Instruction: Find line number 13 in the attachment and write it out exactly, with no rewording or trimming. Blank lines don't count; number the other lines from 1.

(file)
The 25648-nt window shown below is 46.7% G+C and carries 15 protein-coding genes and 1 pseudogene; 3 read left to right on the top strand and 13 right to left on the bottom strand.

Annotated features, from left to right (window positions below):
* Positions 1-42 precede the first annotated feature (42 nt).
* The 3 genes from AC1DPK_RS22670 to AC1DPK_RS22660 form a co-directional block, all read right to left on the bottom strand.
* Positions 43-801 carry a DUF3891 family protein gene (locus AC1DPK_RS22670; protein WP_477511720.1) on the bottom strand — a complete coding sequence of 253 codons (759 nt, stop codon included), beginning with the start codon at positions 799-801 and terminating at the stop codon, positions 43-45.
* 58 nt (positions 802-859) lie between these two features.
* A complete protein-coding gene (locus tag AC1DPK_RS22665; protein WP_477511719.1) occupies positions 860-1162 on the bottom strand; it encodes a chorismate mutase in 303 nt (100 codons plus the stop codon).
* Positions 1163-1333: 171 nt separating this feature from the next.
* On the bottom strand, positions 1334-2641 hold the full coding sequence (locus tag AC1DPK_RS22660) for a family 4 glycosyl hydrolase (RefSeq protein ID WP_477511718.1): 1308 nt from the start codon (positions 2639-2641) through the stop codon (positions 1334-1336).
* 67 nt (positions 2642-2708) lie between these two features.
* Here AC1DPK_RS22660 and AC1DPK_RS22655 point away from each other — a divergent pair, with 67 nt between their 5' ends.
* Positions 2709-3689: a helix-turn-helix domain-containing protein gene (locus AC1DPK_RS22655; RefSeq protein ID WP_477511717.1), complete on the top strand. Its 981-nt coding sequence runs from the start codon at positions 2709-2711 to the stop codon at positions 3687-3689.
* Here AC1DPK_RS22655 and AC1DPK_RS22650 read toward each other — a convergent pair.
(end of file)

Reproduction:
* Here AC1DPK_RS22655 and AC1DPK_RS22650 read toward each other — a convergent pair.